Our days have been taken up with miscellaneous and varied boat projects: sanding, varnishing, epoxying, sanding, grinding, scrubbing, sorting, glassy-eyed into space gazing, minor constructing, filling, sewing, fiberglassing, and sanding. We’ve made no less than twelve billion individual trips to hardware/lumber/Wall-Mart stores.

Cheyenne, Jeff, and Joshua

Rockport is teeming with family members (Joshua’s clan) and evenings here are alive with parties, cocktail activities, sailing events, and dinners. Usually Joshua’s dad asks us: “Want to come meet so-and-so at [one of five places in Rockport] for dinner?” We’ll say, “Well, we’ll maybe sit this one out after last night.” “Okay. You should come; let’s go.” “Um..” So, we find ourselves out a lot. Trying to figure out how to order something that doesn’t come on a plate the size of a turkey platter. (The trick is you can’t. You just have to take the remainder home for breakfast, lunch, and dinner the following day.)

Night action in Rockport consists of bars. Bars with live cover bands on weekends. We have been to enough of them by now that I recognize the cover bands by name. Early on in our visit, we went out with Bill (Joshua’s uncle) and Danielle (his daughter), Danielle’s wedding party (the girls), and later met up with her mother and mother’s husband, and in fact, the entire rest of the folks of Rockport Town. The night ended several hours later at with Danielle singing on stage with the cover band and rounds of drinks with names like “Slippery Nipple” and “Skittles” being ordered and consumed. For those of you with a demented sense of humor, a “Slippery Nipple” is a nauseating concoction of Bailey’s and butterscotch schnapps, served warm, and in our case, in 24-oz styrofoam cups. Which, you know, classy! I think you are supposed to shoot it down. A “Skittles” is served in a curiously shaped cup that gives one the impression one is drinking from a spraypaint canister lid. Red Bull beverage is poured into the outer ring and a mixture of vodka and, I believe, sour apple and peach schnapps go in the middle. Another one you are supposed to drink fast, not because this gets the deal over with faster but because when you mix this ungodly creation together in your mouth, it is supposed to taste like skittles. As in the brightly colored chewy candies. This is a drink you order in a bar. In Texas.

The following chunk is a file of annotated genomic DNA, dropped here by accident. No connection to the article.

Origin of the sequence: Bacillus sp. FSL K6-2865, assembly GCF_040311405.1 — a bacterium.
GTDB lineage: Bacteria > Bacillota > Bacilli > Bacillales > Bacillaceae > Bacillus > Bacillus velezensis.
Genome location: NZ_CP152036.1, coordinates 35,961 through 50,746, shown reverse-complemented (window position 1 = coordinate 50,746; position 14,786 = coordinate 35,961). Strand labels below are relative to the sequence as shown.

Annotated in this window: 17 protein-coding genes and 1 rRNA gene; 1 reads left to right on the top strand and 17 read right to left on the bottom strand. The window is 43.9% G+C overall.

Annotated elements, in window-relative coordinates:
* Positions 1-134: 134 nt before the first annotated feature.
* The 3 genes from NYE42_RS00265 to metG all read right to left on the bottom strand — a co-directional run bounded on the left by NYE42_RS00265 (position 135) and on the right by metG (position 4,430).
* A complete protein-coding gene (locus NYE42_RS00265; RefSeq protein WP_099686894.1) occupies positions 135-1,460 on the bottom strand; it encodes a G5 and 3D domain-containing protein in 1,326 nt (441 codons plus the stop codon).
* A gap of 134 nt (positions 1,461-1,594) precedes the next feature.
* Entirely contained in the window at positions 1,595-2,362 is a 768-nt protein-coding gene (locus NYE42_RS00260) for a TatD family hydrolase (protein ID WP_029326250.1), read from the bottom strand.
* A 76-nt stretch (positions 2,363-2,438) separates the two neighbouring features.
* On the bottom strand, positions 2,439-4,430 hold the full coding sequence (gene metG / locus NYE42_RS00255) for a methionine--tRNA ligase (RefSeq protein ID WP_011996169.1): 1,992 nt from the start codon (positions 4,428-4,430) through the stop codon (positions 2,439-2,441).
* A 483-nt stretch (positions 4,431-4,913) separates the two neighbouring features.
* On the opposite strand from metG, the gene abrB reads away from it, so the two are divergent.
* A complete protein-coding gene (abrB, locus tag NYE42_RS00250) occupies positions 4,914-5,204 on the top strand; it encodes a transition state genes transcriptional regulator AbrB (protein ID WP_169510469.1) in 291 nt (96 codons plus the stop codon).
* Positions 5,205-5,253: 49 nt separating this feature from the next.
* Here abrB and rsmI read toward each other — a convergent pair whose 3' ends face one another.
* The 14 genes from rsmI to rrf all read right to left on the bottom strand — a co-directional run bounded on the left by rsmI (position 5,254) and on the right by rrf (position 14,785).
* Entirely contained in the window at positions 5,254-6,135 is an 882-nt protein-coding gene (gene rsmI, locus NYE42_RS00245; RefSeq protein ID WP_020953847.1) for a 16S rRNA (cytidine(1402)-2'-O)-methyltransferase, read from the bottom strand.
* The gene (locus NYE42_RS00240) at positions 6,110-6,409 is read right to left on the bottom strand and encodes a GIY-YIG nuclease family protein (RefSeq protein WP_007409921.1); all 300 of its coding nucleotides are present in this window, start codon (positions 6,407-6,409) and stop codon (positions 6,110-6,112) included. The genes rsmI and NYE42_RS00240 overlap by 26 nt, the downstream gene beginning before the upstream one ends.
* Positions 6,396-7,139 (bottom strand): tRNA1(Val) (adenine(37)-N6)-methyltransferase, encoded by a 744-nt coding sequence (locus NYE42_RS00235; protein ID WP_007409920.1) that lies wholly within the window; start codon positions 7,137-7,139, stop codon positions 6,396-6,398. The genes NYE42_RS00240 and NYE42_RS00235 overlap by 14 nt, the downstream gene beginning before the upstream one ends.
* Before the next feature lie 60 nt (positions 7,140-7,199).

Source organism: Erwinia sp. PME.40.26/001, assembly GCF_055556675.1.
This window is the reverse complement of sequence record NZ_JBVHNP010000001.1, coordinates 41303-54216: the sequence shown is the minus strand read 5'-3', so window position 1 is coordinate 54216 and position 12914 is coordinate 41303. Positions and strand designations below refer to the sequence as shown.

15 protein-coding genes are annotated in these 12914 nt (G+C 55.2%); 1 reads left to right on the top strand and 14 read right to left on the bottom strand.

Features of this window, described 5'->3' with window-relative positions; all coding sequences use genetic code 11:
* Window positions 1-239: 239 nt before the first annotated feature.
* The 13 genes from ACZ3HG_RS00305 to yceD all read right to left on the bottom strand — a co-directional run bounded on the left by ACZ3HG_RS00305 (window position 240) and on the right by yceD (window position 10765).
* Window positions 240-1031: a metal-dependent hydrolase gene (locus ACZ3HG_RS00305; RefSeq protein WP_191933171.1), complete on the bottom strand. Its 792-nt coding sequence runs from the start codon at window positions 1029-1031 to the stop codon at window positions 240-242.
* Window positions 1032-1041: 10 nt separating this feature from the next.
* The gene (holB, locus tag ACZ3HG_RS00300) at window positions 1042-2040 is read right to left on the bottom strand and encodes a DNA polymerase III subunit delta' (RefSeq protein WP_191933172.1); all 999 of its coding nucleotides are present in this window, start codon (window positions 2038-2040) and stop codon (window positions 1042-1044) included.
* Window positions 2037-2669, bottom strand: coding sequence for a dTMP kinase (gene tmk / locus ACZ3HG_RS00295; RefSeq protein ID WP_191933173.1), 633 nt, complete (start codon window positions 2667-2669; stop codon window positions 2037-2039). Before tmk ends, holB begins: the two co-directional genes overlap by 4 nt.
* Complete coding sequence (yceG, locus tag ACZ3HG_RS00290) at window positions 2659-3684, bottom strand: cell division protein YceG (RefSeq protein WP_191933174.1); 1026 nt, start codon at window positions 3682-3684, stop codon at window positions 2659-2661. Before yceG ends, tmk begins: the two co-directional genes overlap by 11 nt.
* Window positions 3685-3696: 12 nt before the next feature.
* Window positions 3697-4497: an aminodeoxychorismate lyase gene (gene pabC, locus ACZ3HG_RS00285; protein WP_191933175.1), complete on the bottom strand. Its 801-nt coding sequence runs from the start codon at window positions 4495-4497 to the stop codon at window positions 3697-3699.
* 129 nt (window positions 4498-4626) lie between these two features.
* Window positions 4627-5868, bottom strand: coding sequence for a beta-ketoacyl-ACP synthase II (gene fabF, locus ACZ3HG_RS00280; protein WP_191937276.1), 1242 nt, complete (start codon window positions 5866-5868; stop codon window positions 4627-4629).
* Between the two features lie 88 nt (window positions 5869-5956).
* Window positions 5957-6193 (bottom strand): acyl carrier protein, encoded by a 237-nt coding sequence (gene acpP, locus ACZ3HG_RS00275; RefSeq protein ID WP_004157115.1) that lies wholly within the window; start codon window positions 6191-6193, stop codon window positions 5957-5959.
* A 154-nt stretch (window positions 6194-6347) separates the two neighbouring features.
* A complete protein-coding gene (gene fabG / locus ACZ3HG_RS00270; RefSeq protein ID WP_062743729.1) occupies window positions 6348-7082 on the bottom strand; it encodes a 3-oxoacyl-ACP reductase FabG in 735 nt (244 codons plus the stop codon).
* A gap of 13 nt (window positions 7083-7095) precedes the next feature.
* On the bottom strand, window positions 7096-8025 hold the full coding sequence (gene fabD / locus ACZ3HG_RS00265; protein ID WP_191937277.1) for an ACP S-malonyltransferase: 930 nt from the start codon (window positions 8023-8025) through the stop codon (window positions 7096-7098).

hand painted sign. BBQ Shed. Lamar, Texas